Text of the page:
Among the many topics covered in the recent three-day annual summit of the South African branch of Singularity University (or SingularityU), which hosted a terrific international line-up of speakers, was the new world of retail, which merges traditional and online shopping in exciting, innovative ways.
In her presentation “The Retail Revolution”, Kayleigh Fazan, founder and owner of the International Retail Academy, said this revolution was happening under our noses.
“In 2020, $4 trillion was spent online, a staggering third more than 2019. Of course, 2020 was a far-from-normal year, but nonetheless … Oxford Street department stores have closed. Global brands have vanished. Businesses are disappearing overnight. It's shocking to see.”
She said three key trends were happening in retail:
1. Retail is un-retail. Shops are springing up that don’t actually sell products. “An example is Samsung 837, the Samsung concept store and repair service in New York. Nothing inside that space can be physically bought except the coffee. Imagine thousands of square feet with no sales budgets and no inventory. The space is filled purely with experiences. Another example is the demonstration store in which, again, nothing is actually sold. Instead, everything is shipped,” Fazan said.
2. Omni-channel is yesterday’s news. “It is no longer enough to simply have an omni-channel marketing strategy (using both physical and online channels through which to sell a product). Global consumers now demand a unified experience, allowing them to move freely and smoothly across channels with live visibility of inventory and pricing.”
3. The store as a stage. “If you’ve heard of retail theatre, you’ll know that stores have activation days, seasonal offers, promotions and campaign launches, but these don't last. They are moments in time. The stage goes back to normal and consumers dial out.
“Millennials scroll through an estimated mile of content every day. This suggests that the mobile phone offers things that the store environment is currently lacking and consumer expectations are changing rapidly. Retailers need to build a star cast of employees, consider their products as the props on the stage, while their customers are the audience.”
In another talk, “The Future of Shopping”, Elizma Nolte, regional marketing manager at Facebook Africa, also identified key trends among consumers and retailers, mirroring Fazan.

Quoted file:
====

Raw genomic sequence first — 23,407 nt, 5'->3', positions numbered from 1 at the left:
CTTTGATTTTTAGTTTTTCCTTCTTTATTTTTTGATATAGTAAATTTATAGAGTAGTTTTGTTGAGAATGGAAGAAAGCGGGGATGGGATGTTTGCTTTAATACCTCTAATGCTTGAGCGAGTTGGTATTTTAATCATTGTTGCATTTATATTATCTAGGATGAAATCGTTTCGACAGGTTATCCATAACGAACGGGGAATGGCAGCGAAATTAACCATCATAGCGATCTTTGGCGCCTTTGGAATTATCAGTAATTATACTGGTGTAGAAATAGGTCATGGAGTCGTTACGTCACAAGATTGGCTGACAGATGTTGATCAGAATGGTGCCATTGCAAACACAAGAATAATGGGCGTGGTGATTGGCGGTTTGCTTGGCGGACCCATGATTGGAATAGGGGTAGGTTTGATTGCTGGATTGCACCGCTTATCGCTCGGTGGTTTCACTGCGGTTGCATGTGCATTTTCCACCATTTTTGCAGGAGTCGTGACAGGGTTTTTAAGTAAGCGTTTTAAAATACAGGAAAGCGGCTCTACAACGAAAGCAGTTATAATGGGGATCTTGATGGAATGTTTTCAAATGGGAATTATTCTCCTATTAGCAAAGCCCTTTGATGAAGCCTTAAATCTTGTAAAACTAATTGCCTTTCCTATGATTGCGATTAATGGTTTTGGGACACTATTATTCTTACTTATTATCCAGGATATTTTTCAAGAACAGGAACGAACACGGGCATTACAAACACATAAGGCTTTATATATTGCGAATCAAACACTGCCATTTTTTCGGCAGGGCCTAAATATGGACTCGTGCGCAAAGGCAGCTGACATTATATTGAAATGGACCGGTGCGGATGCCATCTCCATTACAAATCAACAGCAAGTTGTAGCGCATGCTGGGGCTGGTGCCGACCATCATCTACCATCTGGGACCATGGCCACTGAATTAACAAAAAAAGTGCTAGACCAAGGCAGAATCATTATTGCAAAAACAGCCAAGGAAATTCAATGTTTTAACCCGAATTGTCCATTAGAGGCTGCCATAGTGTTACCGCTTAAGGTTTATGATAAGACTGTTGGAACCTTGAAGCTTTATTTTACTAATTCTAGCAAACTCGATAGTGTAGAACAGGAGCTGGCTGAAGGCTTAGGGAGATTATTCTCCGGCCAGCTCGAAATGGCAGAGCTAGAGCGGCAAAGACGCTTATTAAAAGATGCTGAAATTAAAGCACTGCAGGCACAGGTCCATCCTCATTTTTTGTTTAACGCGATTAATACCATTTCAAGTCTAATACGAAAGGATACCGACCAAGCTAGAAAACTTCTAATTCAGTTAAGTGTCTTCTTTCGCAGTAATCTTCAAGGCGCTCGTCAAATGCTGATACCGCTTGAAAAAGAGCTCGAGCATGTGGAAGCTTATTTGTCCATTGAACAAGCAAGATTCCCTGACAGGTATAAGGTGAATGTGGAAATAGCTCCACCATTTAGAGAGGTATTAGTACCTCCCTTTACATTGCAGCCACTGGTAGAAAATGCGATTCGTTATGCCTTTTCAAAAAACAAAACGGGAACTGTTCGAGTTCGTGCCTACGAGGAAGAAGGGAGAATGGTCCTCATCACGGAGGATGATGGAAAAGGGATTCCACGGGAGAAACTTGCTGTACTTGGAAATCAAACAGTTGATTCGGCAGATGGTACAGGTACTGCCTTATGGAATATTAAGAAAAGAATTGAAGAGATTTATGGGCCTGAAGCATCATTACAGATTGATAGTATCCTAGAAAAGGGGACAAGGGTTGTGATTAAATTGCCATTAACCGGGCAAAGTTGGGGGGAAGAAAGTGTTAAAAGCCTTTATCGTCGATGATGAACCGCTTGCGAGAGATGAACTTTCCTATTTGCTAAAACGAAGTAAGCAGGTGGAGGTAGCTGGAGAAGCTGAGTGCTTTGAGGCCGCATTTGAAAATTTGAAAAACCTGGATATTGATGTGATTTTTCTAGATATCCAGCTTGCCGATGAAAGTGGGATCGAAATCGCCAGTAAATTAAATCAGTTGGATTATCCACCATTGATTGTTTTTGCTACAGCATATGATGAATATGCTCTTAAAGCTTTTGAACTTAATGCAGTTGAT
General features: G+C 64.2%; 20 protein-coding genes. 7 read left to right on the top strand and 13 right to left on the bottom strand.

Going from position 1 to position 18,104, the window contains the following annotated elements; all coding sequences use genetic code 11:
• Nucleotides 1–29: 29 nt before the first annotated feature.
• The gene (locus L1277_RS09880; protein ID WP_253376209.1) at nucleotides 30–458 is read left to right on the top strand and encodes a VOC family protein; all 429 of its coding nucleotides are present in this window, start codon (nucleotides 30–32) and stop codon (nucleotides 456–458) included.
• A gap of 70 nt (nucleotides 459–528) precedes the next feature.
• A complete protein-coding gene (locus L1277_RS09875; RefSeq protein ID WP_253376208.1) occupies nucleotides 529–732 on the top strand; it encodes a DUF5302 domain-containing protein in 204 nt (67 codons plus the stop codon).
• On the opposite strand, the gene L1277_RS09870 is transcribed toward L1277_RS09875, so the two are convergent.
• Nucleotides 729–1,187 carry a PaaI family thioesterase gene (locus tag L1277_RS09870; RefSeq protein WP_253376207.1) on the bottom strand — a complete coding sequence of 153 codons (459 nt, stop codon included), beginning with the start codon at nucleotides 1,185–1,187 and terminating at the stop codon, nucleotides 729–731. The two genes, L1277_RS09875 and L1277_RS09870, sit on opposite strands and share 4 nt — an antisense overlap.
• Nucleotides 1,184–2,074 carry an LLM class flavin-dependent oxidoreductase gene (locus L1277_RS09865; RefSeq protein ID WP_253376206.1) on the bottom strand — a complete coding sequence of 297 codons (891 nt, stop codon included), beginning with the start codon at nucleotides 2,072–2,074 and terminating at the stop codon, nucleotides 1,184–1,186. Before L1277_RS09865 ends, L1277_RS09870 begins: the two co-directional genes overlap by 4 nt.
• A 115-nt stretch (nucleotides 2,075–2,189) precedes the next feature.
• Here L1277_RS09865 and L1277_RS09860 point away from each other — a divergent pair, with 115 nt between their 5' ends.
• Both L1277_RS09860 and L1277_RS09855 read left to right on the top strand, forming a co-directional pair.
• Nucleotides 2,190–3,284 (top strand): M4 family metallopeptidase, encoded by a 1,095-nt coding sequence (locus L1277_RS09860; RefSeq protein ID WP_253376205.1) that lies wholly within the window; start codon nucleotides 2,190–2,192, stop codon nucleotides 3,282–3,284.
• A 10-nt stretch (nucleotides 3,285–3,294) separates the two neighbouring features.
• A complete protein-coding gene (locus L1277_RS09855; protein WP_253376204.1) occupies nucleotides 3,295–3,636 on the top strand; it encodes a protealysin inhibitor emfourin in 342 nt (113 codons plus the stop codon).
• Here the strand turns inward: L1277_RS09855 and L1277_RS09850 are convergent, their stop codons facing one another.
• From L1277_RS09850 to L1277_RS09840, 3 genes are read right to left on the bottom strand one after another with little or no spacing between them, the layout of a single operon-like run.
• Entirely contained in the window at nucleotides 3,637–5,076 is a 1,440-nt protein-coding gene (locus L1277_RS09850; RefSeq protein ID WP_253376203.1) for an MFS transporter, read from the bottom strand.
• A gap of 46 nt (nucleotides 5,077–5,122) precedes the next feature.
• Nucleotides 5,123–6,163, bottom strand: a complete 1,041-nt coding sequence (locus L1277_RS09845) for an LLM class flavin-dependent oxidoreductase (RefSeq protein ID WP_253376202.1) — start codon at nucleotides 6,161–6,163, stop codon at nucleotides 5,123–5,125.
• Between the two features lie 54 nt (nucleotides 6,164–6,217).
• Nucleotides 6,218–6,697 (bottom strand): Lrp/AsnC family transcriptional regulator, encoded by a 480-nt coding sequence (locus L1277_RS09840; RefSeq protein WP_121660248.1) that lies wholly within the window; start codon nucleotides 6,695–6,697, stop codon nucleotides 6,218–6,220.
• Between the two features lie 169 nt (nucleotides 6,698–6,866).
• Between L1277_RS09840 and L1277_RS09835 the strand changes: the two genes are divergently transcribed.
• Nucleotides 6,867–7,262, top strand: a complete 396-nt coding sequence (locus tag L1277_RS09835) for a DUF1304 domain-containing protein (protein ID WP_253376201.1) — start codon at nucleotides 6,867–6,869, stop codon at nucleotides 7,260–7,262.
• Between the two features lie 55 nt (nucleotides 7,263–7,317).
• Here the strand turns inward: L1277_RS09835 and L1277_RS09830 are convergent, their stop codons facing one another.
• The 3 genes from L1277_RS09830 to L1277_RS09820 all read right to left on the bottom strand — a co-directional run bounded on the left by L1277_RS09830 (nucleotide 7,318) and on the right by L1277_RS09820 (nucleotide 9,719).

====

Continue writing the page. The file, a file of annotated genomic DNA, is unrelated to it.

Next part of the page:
“The future of shopping is an exciting space where online and offline will be merged. It's going to bring new digital experiences to our lives, be immersive and allow for experiential shopping,” Nolte said. She said social media has really become the way for people to discover products. “Online consumers are embracing digital tools and they want brands to meet them in that space.”
Another trend is “shopper-tainment”. Said Nolte: “People don't just go shopping because they need to get something; they go shopping because it's fun, it's an experience, a way to hang out with friends. This has led to the rise of live shopping. There’s been an incredible 200% increase in live shopping over the past year, and research done in emerging markets, including Africa, showed an increase of 68% in live shopping over the last year.
“This trend is very fashion-focused at the moment, but what about sports equipment and auto accessories? It’s all about adding experiences, across many different products, again and again. People want brand interaction, for brands to respond to their comments or queries and to assist when something they want is not available.”
The third trend Nolte identified was augmented reality. “Augmented reality is really helping bridge the gap between offline and online, as it works through the entire shopping funnel. For example, if there's a sofa you’re thinking of buying, augmented reality lets you see what it would look like in your own living room. There is much excitement about augmented reality with 75% of businesses globally stating that they are looking at using augmented reality in one way or another, a figure that is up from 40% in 2020,” Nolte said.
She said a big problem is that there is growing demand for products and growing demand for experiences, but we don't have additional time. “This is where we rely on recommendations, and usually a machine is making the recommendations. Netflix has been doing it for a very long time – 80% of content that you watch on Netflix is because Netflix recommended it to you. Spotify is very similar: over the last five years, they've driven 2.3 billion hours of music discovery.”
Nolte said artificial intelligence would be used more and more across retail and social platforms to refine the recommendation process. “The machine will learn what you're interested in and present this to you in fun and interactive ways.”